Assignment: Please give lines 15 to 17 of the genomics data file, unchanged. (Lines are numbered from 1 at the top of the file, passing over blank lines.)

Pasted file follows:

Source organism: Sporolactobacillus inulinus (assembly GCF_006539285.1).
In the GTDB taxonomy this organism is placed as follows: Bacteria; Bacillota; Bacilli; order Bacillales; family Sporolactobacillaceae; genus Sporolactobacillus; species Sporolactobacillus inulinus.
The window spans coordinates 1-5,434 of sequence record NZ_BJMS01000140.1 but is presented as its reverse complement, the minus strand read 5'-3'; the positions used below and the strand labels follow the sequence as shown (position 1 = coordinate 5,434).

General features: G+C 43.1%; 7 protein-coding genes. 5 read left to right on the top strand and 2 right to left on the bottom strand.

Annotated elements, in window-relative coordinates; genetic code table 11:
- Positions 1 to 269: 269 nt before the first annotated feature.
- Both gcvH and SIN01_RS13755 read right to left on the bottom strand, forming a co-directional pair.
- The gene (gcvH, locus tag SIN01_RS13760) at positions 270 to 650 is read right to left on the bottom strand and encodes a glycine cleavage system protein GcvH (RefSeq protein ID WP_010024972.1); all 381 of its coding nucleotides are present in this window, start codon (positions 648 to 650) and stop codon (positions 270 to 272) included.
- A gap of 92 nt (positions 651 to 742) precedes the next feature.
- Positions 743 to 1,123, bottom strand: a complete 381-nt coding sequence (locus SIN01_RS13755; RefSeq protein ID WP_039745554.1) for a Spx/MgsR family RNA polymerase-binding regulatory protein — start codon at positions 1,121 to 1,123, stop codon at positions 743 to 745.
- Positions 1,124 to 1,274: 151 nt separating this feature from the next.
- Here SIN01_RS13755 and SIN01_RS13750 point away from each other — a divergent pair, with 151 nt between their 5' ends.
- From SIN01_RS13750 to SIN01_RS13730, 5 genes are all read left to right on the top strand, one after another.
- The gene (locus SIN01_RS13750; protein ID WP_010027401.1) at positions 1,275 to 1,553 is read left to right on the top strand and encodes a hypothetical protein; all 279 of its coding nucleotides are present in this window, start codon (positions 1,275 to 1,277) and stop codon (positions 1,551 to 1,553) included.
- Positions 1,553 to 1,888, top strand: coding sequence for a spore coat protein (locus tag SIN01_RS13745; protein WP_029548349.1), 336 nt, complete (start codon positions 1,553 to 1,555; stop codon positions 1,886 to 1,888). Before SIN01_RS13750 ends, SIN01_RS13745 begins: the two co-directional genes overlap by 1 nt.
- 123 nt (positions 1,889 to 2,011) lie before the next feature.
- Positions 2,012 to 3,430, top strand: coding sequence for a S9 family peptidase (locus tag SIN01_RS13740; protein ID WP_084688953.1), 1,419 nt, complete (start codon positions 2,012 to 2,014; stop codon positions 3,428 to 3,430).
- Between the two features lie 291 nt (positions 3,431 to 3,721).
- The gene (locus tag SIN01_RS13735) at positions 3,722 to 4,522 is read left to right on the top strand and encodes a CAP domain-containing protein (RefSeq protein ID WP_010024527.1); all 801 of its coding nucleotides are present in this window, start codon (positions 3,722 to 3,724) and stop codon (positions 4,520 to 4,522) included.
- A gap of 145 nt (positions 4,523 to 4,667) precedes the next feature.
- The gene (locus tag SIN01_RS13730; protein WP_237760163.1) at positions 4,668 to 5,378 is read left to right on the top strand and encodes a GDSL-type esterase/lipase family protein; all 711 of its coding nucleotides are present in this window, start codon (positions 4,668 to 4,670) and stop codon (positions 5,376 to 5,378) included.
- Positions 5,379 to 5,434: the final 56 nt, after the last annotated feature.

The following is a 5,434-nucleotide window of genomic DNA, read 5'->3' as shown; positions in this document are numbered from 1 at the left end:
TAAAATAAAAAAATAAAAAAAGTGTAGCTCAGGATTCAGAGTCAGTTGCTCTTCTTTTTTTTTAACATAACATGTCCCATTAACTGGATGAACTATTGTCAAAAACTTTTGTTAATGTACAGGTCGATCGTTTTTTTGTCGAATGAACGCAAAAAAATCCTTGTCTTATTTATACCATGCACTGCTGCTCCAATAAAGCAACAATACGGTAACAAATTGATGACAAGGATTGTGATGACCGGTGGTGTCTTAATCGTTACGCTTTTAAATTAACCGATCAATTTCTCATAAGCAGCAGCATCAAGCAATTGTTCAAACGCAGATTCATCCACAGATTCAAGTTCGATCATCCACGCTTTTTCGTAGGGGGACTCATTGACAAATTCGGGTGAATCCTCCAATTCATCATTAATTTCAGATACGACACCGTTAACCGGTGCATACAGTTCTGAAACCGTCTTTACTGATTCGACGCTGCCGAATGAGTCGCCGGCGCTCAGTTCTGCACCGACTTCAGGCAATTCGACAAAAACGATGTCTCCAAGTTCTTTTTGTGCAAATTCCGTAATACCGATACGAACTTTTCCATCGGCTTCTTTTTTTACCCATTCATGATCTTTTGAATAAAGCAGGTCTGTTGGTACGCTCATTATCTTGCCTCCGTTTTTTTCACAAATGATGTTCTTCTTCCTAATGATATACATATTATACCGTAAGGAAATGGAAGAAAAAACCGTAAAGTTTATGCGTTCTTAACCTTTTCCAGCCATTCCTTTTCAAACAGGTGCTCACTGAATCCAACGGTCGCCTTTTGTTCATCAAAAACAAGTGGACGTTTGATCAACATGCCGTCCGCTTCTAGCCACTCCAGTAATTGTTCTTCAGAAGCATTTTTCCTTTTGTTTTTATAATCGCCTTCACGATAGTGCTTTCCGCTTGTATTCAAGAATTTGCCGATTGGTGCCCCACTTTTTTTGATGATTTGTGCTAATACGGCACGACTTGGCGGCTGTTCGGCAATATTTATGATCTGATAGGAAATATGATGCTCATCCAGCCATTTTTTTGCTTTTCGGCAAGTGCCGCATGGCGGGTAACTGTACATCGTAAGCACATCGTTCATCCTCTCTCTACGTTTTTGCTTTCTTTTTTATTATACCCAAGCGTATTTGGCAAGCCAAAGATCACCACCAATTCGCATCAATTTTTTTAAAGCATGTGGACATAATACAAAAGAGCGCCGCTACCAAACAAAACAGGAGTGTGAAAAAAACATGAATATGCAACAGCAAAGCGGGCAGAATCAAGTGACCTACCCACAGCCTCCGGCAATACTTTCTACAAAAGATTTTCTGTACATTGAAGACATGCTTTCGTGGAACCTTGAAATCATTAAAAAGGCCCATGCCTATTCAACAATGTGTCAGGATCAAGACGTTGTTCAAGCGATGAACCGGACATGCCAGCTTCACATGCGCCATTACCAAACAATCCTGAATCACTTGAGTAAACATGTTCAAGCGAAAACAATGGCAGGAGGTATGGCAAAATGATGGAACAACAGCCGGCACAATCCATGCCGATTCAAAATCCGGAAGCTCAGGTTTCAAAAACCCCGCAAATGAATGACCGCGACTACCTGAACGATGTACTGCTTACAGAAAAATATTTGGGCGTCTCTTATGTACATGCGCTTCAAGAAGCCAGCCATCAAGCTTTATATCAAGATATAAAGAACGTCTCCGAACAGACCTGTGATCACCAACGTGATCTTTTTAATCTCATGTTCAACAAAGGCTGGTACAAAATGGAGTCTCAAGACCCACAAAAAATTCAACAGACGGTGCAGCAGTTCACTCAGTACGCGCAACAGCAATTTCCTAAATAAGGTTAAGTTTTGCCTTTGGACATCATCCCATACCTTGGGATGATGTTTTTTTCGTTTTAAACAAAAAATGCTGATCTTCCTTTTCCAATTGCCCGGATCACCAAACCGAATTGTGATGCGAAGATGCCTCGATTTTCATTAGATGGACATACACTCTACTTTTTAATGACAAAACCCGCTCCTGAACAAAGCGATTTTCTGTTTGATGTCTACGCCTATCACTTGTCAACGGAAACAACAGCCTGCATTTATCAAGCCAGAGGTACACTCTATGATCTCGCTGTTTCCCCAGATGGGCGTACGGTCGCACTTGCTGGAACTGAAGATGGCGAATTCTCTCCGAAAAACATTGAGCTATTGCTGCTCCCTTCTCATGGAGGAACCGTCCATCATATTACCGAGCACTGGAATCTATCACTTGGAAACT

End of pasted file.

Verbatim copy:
- Positions 1,553 to 1,888, top strand: coding sequence for a spore coat protein (locus tag SIN01_RS13745; protein WP_029548349.1), 336 nt, complete (start codon positions 1,553 to 1,555; stop codon positions 1,886 to 1,888). Before SIN01_RS13750 ends, SIN01_RS13745 begins: the two co-directional genes overlap by 1 nt.
- 123 nt (positions 1,889 to 2,011) lie before the next feature.
- Positions 2,012 to 3,430, top strand: coding sequence for a S9 family peptidase (locus tag SIN01_RS13740; protein ID WP_084688953.1), 1,419 nt, complete (start codon positions 2,012 to 2,014; stop codon positions 3,428 to 3,430).